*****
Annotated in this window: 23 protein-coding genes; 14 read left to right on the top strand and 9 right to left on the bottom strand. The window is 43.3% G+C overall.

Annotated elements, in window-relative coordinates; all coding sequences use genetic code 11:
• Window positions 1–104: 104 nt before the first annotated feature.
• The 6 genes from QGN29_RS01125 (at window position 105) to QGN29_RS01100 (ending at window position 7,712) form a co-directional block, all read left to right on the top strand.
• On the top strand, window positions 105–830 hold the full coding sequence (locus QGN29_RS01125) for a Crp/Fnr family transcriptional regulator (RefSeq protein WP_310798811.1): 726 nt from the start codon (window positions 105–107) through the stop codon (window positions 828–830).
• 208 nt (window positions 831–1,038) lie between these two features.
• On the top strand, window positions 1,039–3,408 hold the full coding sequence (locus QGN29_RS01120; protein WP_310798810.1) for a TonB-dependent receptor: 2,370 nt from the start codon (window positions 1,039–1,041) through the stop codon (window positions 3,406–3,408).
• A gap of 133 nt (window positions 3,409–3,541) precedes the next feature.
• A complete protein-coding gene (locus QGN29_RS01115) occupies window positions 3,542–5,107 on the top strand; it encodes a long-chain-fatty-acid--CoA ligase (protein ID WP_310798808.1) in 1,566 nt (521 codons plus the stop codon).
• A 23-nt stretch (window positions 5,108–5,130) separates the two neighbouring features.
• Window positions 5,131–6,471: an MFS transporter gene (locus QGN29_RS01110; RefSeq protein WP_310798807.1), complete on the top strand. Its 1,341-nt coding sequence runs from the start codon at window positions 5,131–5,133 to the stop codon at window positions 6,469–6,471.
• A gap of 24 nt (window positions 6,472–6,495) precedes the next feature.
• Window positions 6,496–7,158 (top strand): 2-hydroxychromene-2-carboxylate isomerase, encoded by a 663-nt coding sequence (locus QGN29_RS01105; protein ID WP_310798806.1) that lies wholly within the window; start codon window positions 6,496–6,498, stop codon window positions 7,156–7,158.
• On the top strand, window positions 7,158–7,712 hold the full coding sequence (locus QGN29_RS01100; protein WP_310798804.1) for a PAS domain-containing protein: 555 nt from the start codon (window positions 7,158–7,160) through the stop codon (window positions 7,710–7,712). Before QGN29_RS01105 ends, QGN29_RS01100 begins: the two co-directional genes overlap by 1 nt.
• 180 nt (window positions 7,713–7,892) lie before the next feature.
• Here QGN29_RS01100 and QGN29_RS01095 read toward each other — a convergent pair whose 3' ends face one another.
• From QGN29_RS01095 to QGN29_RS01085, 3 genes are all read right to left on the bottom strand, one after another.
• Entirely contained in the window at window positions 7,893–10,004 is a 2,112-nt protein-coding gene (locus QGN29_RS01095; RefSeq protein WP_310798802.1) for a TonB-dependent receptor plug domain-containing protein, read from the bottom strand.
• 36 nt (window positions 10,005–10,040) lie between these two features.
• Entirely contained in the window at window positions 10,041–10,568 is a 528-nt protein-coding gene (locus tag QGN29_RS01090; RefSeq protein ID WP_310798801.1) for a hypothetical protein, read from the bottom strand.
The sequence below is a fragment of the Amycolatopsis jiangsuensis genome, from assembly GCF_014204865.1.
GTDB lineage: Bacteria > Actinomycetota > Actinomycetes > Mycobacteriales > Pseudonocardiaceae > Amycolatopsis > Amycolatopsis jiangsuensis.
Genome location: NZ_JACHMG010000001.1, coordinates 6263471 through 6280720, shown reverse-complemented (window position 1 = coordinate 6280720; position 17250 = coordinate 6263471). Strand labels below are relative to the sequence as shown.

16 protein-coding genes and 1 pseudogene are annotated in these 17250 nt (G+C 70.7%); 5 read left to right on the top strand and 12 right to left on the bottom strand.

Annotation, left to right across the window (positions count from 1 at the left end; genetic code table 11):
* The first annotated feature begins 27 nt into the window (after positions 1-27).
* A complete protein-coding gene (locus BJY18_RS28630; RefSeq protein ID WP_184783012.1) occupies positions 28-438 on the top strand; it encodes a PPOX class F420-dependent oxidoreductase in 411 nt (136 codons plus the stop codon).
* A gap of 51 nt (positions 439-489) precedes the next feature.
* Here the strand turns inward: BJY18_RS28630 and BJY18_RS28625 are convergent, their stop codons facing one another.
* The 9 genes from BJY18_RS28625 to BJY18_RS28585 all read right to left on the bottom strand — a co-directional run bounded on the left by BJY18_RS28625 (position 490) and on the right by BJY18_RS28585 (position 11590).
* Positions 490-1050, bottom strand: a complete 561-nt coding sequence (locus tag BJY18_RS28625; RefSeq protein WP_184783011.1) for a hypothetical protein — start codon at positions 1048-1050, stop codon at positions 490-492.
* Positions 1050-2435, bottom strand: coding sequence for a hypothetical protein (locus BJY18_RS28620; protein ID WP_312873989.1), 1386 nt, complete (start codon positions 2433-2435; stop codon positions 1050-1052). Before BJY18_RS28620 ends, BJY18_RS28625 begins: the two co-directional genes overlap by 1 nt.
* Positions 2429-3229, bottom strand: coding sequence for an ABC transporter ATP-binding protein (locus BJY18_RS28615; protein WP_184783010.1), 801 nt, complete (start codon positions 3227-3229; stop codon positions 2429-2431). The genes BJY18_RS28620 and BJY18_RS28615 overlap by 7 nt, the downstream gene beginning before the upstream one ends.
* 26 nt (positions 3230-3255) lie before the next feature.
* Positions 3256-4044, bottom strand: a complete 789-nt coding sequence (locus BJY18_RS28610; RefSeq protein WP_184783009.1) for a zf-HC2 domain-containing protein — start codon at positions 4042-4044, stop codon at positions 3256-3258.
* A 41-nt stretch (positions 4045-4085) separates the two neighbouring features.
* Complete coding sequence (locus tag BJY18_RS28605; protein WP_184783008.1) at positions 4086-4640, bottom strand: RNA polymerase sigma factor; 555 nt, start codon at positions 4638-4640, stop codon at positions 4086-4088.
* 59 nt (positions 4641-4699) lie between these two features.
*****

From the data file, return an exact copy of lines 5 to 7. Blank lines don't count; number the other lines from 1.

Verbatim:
• On the top strand, window positions 105–830 hold the full coding sequence (locus QGN29_RS01125) for a Crp/Fnr family transcriptional regulator (RefSeq protein WP_310798811.1): 726 nt from the start codon (window positions 105–107) through the stop codon (window positions 828–830).
• 208 nt (window positions 831–1,038) lie between these two features.
• On the top strand, window positions 1,039–3,408 hold the full coding sequence (locus QGN29_RS01120; protein WP_310798810.1) for a TonB-dependent receptor: 2,370 nt from the start codon (window positions 1,039–1,041) through the stop codon (window positions 3,406–3,408).